Honeybee Robotics is a proud supporter of NASA’s exploration missions. Our systems for drilling, coring, and physical sampling of Mars, the moon, and asteroids are designed to support scientific inquiry and human exploration. Honeybee Robotics has been building planetary drills and sampling systems for over 20 years, and have built and tested 10 different core drilling systems. We have unique insight and expertise into making high-performance, autonomous, reliable drilling and sampling systems for space.
Mars Exploration Rovers (2003)
The twin rovers in the Mars Exploration Rover program, Spirit and Opportunity, were designed to analyze the geology and environment of Mars. Honeybee Robotics designed, developed and operated the Rock Abrasion Tool
(RAT) on the end of each rover’s robotic arm. The RAT was the first tool ever to gain access to the interior of rocks on Mars. The RAT uses grinding wheels of diamond dust and resin to gently abrade the surface of Martian rocks, enabling the rover to act as a virtual field geologist and help scientists understand the pasts and current environment on Mars. Together, the RATs have performed hundreds of grinds and the system on Opportunity remains functional some 10 years after its first use.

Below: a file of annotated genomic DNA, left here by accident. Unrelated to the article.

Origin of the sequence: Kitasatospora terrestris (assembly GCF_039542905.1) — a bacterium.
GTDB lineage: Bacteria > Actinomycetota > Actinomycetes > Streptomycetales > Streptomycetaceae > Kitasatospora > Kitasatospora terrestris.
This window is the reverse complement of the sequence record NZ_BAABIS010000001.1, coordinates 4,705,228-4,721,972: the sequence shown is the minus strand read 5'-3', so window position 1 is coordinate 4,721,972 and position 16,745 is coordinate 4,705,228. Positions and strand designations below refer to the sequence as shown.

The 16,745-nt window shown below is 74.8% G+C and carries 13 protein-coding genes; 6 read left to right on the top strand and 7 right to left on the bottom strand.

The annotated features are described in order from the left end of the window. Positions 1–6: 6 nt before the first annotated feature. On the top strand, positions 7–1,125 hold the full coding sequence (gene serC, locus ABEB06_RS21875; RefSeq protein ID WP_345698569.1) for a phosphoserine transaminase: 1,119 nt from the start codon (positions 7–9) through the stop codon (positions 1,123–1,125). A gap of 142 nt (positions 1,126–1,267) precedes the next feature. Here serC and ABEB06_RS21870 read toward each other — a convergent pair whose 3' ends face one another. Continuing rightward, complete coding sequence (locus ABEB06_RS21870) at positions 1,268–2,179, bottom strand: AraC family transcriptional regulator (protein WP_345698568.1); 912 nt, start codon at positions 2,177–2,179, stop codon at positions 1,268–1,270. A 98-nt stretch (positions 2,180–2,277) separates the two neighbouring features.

Phoenix Mars Lander (2007)
The Phoenix Mars Lander mission was designed to directly test water ice in the polar regions of Mars. Honeybee Robotics built the Icy Soil Acquisition Device
(ISAD), sometimes called the Phoenix Scoop, to excavate Mars dirt and ice. The Phoenix Scoop, at the end of a robotic arm over 2 meters long, provided multiple ways for the surface operation team to excavate hard, compacted icy soil, and performed successfully multiple times. The success of ISAD provided invaluable data on the the planet’s water cycle, in addition to being the first tool to come into direct contact with water ice in the Martian polar regions.
Mars Science Laboratory (2011)
The Mars Science Laboratory (MSL) is the most advanced rover ever sent to Mars, and the first true mobile laboratory. It is designed to investigate whether Mars has, or had, environmental conditions favorable for supporting microbial life. Honeybee Robotics has developed two integral systems for the MSL rover, Curiosity: the Sample Manipulation System
(SMS) and the Dust Removal Tool
(DRT). These systems are critical components that enable the mission to explore and analyze the Martian environment during NASA’s search for organic compounds on Mars.
Plans for the Mars 2020 mission are based on the successful Mars Science Laboratory landing system and vehicle platform, giving the program its nickname of Curiosity2. A major advance is to provide the first step for a long-sought objective: Mars Sample Return (MSR), the delivery of cached rock samples to Earth for analysis. Such sample acquisition and return relies on a coring drill, caching system and other associated tools and instruments. Honeybee’s expertise in planetary drilling, core sample acquisition, and sample caching